Baja Flow

By Chris Gragtmans | November 10, 2015

My nerves buzz as the dust trails recede into the distance. 

I am the least experienced driver in a group of brightly colored Baja Challenge buggies.  As we idle and wait for our turn to rip, the power of the land overtakes me.  Cactuses, brush, rocks, and mountains extend out in all directions as far as the eye can see, and the road curves up a mountain around exposed corners.  Baja is not familiar with the term “guardrail!”

This is the trip of a lifetime… a 300 mile tour of the remote desert and coast with Wide Open Excursions, consisting of many of the roads from the Baja 1000 and 500.  It’s been a childhood dream to explore tracks like these, and now I am doing it!  We have radio and GPS contact between six buggies, and we’re about to roar into the unknown under bluebird skies.

Before I know it, it’s our turn to go.  My co-driver, Mike, is in the passenger seat for this section, and he watches the GPS and communicates with other cars while my vision rests on the road ahead. 

I drop the clutch in first gear, and the buggy roars to life!  These machines are light and torquey, with a four gear manual transmission and monstrous suspension… about 19 inches front and back.  The gravel clacks below us as I hit 3rd gear, and shifting into 4th I can feel the wind blasting my helmet and faceshield through the open cockpit.  70 miles per hour feels WAY different on gravel than it does on pavement!

As I get into some corners, the nerves and trepidation fade into the past.  I am focused solely on monitoring speed and communicating with Mike on our strategy.

“Right 3 into Left 2.”

“Long sweeping Left 4 into straightaway.”

Before this moment, there were upcoming bills, work projects, and text/email alerts… but what exists now is simply the dirt road in front of me.  Existence has been distilled down to physics, momentum, and machinery.  As each mile clicks away, my brain settles further and further into the zone.  I recede into myself, and actions start happening without effort or consciousness.  The tires break free on a sweeping corner, and I calmly countersteer while keeping steady pressure on the gas. 

I am powersliding at 45 miles per hour!!  I am in a video game.  I am a Duke of Hazzard.  I am the biggest badass in the world!

Mike and I hoot and howl as the tires hook up and I stomp on the gas to hit a big roller and soar into the air!  The buggy lands nose-heavy but easily recovers due to its massive suspension.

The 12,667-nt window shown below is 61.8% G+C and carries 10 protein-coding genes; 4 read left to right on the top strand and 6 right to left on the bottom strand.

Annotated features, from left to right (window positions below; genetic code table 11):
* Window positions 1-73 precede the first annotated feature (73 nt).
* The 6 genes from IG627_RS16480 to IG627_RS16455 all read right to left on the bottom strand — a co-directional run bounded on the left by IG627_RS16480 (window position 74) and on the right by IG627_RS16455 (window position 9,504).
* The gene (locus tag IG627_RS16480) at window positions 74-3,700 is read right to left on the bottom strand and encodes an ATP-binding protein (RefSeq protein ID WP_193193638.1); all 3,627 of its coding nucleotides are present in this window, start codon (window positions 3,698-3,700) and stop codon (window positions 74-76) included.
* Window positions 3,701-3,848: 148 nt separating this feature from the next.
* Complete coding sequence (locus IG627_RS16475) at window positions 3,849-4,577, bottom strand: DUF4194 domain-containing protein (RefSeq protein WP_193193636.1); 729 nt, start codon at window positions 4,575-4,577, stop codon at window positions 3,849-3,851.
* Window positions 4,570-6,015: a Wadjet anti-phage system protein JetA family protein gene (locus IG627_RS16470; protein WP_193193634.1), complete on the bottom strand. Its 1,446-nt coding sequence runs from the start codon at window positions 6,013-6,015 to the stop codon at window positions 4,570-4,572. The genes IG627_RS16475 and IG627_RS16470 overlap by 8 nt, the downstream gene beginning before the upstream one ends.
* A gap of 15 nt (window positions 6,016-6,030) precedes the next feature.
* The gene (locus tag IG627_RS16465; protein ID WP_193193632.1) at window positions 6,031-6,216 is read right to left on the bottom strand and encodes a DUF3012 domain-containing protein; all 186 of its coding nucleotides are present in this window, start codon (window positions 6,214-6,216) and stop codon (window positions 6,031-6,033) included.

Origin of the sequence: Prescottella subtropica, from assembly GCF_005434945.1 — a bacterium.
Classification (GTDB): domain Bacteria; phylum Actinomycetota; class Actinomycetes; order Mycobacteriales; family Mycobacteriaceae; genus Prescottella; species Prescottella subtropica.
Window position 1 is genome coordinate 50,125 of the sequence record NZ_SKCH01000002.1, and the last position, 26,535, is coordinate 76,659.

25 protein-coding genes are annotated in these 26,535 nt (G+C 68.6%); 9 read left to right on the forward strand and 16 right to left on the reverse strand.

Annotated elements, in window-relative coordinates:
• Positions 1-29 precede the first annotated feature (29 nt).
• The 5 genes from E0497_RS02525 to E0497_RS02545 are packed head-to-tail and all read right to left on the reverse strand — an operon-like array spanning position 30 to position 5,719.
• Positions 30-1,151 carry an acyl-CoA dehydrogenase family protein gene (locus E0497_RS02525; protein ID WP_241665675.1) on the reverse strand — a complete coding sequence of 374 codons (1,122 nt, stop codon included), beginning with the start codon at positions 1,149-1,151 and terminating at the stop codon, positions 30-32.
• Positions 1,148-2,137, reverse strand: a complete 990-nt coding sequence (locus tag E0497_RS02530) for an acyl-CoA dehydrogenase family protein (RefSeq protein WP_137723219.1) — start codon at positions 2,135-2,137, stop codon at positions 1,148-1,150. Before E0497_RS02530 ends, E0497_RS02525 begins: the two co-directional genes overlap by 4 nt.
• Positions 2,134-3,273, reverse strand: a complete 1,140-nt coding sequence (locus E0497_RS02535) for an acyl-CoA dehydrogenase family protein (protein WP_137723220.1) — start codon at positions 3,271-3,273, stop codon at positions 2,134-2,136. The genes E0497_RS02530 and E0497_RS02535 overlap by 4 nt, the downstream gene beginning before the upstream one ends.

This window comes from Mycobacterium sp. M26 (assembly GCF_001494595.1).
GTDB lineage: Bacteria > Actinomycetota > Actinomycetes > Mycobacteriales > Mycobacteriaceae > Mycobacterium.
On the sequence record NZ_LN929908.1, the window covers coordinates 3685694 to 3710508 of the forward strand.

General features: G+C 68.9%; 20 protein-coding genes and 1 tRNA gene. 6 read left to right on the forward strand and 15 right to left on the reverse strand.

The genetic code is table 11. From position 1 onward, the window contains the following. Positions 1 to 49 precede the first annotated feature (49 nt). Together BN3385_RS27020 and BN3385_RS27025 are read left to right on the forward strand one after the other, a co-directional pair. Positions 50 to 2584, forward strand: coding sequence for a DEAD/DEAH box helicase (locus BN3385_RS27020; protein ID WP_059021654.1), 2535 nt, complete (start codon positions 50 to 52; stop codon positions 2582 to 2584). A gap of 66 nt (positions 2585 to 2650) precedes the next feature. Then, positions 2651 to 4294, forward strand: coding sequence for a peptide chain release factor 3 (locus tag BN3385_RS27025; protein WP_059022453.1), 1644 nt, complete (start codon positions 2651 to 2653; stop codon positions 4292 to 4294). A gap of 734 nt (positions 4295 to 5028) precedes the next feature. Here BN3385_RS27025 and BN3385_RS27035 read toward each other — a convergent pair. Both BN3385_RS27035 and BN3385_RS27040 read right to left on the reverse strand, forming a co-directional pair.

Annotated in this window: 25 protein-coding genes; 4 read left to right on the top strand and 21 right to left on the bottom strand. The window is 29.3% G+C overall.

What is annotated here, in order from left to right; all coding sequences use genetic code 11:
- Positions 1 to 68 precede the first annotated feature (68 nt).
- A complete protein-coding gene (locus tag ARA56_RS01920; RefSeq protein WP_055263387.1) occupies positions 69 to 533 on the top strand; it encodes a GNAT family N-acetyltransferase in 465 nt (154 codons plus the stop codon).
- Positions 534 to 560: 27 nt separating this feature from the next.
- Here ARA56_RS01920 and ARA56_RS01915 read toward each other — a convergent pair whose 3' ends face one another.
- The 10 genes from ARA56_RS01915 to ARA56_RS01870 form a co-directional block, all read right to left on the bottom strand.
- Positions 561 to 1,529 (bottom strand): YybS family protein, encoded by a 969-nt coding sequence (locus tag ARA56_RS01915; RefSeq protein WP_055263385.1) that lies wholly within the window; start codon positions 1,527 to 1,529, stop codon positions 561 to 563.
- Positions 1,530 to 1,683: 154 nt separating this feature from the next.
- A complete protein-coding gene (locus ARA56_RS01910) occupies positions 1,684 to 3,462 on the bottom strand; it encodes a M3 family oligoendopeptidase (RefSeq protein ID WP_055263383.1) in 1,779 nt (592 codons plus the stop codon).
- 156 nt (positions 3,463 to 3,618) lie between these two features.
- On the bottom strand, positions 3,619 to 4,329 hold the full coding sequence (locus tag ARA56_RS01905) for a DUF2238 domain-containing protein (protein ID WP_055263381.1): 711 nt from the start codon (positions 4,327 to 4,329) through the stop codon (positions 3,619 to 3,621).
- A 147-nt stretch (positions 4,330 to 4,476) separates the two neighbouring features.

Driving is one of those things that allows us to be kids again… plain and simple.  There’s nothing more youthful than screaming through the desert with the skinny pedal pegged, getting caked in dust, and beating up on toys.  And Baja is the ultimate playground for big kids.  The speed limits end with the pavement, and the beauty of the land reverberates anytime you choose to slow down, loosen your grip on the wheel, and take a look around.  

Get loose!

It’s also cool to reflect on how Baja has shaped the automotive industry.  The purpose of our trip is testing the new BFGoodrich T/A KO2 tire, and this place has played a huge role in BFG’s off road heritage.  This land has been the crucible for the company’s products since the beginning.  Everything about Baja is raw.  It’s tremendously hard on equipment… huge rocks, ruts, silt, washboards, blind corners, cliffs… this land is designed to make equipment fail!

Just another boring field test…

But that is what it’s all about… pushing ourselves and pushing the tires to see what is possible. 

As we coast along the Pacific Ocean next to howling seals and exploding waves to our lunch spot, I can’t help but chuckle at how ridiculously fortunate I am to have this experience.  I have pushed myself beyond what I thought I could do in a car, and I will certainly never look at the tires on my personal vehicle the same way again.

Don’t ever forget to act like a kid once in a while!

Chris Gragtmans